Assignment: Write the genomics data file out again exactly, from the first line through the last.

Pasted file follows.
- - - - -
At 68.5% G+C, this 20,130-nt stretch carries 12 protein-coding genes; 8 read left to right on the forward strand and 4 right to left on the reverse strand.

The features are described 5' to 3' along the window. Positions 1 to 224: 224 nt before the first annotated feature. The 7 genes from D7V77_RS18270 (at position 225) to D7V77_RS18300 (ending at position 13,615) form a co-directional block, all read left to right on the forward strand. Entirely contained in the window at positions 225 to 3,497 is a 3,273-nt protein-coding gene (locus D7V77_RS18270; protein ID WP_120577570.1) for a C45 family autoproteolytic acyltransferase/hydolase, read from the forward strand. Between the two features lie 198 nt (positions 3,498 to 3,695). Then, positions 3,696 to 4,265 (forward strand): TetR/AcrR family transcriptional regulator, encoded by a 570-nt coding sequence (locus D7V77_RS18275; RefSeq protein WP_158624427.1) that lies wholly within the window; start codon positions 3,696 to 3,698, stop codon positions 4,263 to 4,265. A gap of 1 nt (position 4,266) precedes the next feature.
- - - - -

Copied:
At 68.5% G+C, this 20,130-nt stretch carries 12 protein-coding genes; 8 read left to right on the forward strand and 4 right to left on the reverse strand.

The features are described 5' to 3' along the window. Positions 1 to 224: 224 nt before the first annotated feature. The 7 genes from D7V77_RS18270 (at position 225) to D7V77_RS18300 (ending at position 13,615) form a co-directional block, all read left to right on the forward strand. Entirely contained in the window at positions 225 to 3,497 is a 3,273-nt protein-coding gene (locus D7V77_RS18270; protein ID WP_120577570.1) for a C45 family autoproteolytic acyltransferase/hydolase, read from the forward strand. Between the two features lie 198 nt (positions 3,498 to 3,695). Then, positions 3,696 to 4,265 (forward strand): TetR/AcrR family transcriptional regulator, encoded by a 570-nt coding sequence (locus D7V77_RS18275; RefSeq protein WP_158624427.1) that lies wholly within the window; start codon positions 3,696 to 3,698, stop codon positions 4,263 to 4,265. A gap of 1 nt (position 4,266) precedes the next feature.